This week’s stories (celebrating writers who all happen to be having at least their 112th birthdays) include a man incapable of understanding a Power, a contacted species incapable of speech and a contacting species incapable of telepathy, and a pair of lost explorers incapable of getting themselves back home, but they are more than capable of entertaining readers.

Murray Leinster (1896-06-16–1975-06-08)

“The Power” (Astounding, September 1945)

A professor of Latin has come across some manuscripts, including three related letters which he passes on to another professor. The letters were written in Italy in 1482 by Carolus to a friend and they detail his effort to follow a dead man’s path and summon a demon – a Power – who will provide him with knowledge and power of his own. Despite how it sounds, this is very much science fiction and that’s not the only reversal or transformation, as the initially fearful mortal human comes to a different relationship with the Power which changes yet again, with a couple of varieties of pathos, before an ending with an unusual blend of disgust and hope.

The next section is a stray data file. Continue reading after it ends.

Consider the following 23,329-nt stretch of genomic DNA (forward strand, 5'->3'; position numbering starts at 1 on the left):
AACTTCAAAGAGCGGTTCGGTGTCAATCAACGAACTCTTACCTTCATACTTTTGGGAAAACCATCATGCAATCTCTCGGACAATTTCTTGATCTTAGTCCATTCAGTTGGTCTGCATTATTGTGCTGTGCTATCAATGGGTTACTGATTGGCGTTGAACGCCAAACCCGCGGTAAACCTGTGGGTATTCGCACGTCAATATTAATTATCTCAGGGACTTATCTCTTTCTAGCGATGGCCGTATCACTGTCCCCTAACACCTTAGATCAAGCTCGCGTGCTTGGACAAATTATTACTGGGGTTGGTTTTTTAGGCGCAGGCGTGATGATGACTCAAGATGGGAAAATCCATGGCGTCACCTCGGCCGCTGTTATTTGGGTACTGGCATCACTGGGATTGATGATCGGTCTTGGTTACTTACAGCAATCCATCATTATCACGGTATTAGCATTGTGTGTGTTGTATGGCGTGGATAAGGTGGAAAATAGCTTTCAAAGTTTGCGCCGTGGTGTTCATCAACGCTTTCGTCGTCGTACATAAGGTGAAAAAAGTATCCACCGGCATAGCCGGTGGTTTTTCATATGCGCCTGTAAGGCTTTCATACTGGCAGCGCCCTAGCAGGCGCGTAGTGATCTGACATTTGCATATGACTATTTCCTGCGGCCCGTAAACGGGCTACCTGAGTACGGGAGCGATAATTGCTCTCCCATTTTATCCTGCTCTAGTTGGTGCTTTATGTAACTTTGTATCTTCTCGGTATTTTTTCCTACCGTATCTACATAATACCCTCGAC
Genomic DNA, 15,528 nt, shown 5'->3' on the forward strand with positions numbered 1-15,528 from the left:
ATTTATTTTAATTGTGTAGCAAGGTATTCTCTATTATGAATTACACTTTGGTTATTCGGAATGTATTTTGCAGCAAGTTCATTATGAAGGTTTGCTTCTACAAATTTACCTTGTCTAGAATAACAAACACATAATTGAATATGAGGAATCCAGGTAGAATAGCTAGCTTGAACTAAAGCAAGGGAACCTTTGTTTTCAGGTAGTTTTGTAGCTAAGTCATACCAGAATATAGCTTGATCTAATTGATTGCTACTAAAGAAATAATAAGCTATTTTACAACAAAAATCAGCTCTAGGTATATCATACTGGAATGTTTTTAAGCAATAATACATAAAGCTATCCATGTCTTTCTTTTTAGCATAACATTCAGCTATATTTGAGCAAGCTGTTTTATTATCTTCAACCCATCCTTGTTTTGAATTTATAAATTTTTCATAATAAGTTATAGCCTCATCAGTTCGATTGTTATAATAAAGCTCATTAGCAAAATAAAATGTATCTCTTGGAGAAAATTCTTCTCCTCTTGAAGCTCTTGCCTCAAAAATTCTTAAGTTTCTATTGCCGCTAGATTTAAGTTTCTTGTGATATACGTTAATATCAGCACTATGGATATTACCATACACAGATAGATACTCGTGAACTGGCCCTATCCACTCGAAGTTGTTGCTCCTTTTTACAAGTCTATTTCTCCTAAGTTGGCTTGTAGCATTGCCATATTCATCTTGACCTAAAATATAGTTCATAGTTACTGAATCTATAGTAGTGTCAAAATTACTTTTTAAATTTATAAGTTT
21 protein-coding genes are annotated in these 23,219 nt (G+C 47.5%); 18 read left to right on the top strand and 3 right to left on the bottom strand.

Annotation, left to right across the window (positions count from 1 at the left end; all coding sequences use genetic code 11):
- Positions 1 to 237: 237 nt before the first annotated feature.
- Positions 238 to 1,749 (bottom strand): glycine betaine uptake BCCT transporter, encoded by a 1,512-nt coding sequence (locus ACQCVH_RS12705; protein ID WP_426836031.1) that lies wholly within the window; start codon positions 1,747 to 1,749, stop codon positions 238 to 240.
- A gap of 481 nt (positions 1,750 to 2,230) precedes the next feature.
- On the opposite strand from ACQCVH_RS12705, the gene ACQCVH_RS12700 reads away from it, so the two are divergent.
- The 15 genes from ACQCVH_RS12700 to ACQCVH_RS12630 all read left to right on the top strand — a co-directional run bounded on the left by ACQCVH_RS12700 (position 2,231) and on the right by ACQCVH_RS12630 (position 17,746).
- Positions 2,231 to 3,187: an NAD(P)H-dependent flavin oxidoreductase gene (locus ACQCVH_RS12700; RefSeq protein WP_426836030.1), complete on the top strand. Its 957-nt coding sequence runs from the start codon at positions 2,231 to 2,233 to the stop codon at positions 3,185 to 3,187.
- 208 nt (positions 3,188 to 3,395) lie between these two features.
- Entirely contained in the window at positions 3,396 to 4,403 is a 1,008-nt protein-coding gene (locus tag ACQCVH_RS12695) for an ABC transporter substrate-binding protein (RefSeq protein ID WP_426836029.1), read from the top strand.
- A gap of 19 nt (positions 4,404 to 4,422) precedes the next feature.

Leinster was the original “Dean of Science Fiction,” who began publishing it in 1919 and has written several top-rank stories of great variety but this is more unusual than most. It’s been well-received but isn’t usually mentioned in the first breath, so is still underrated to me (as is Leinster, himself). The story’s structure is solid and the style through which Carolus’ time and mentality is conveyed is effective, he and his Power come across as genuine beings, their motivations are solid, and their relationship provokes strong and varied emotions. The tale is well-suited to tackling its theme of the constraints of conceptual frameworks which can relate to everything from revolutions in worldviews to being able to read science fiction itself, as with Samuel R. Delany’s notion of reading “protocols.” It’s a rich story, a reasonably short story (with a great last line), and seems like it should be better known. Leinster is actually represented in the SFWA Hall of Fame with “First Contact” and he certainly should be, but I think he could also have been represented by a few others, including this one.